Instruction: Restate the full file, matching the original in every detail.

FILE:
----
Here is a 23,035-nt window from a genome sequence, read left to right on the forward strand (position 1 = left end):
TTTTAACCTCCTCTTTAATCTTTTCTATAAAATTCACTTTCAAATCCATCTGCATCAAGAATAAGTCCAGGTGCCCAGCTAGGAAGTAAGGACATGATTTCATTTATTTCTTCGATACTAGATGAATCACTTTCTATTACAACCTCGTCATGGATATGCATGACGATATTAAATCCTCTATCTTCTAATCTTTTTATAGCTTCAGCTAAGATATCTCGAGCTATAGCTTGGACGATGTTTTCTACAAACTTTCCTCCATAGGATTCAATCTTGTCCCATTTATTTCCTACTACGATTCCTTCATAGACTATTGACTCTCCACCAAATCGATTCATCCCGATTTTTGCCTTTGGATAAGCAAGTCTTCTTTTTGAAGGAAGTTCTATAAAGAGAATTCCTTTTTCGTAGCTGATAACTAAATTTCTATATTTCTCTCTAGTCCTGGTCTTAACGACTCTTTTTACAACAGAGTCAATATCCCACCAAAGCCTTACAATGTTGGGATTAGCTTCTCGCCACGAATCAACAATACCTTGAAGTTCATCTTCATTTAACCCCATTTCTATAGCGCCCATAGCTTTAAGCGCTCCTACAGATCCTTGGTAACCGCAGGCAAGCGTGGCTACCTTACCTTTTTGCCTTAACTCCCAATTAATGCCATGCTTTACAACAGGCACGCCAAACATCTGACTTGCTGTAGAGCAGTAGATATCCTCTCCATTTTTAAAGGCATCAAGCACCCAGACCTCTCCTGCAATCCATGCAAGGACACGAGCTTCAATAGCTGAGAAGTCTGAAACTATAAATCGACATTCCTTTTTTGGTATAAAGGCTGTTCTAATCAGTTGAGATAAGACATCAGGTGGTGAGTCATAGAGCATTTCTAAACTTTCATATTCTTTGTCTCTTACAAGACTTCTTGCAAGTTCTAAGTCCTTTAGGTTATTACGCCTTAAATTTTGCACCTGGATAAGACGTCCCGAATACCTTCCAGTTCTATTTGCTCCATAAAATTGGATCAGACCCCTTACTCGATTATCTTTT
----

Here is a 23,035-nt window from a genome sequence, read left to right on the forward strand (position 1 = left end):
TTTTAACCTCCTCTTTAATCTTTTCTATAAAATTCACTTTCAAATCCATCTGCATCAAGAATAAGTCCAGGTGCCCAGCTAGGAAGTAAGGACATGATTTCATTTATTTCTTCGATACTAGATGAATCACTTTCTATTACAACCTCGTCATGGATATGCATGACGATATTAAATCCTCTATCTTCTAATCTTTTTATAGCTTCAGCTAAGATATCTCGAGCTATAGCTTGGACGATGTTTTCTACAAACTTTCCTCCATAGGATTCAATCTTGTCCCATTTATTTCCTACTACGATTCCTTCATAGACTATTGACTCTCCACCAAATCGATTCATCCCGATTTTTGCCTTTGGATAAGCAAGTCTTCTTTTTGAAGGAAGTTCTATAAAGAGAATTCCTTTTTCGTAGCTGATAACTAAATTTCTATATTTCTCTCTAGTCCTGGTCTTAACGACTCTTTTTACAACAGAGTCAATATCCCACCAAAGCCTTACAATGTTGGGATTAGCTTCTCGCCACGAATCAACAATACCTTGAAGTTCATCTTCATTTAACCCCATTTCTATAGCGCCCATAGCTTTAAGCGCTCCTACAGATCCTTGGTAACCGCAGGCAAGCGTGGCTACCTTACCTTTTTGCCTTAACTCCCAATTAATGCCATGCTTTACAACAGGCACGCCAAACATCTGACTTGCTGTAGAGCAGTAGATATCCTCTCCATTTTTAAAGGCATCAAGCACCCAGACCTCTCCTGCAATCCATGCAAGGACACGAGCTTCAATAGCTGAGAAGTCTGAAACTATAAATCGACATTCCTTTTTTGGTATAAAGGCTGTTCTAATCAGTTGAGATAAGACATCAGGTGGTGAGTCATAGAGCATTTCTAAACTTTCATATTCTTTGTCTCTTACAAGACTTCTTGCAAGTTCTAAGTCCTTTAGGTTATTACGCCTTAAATTTTGCACCTGGATAAGACGTCCCGAATACCTTCCAGTTCTATTTGCTCCATAAAATTGGATCAGACCCCTTACTCGATTATCTTTT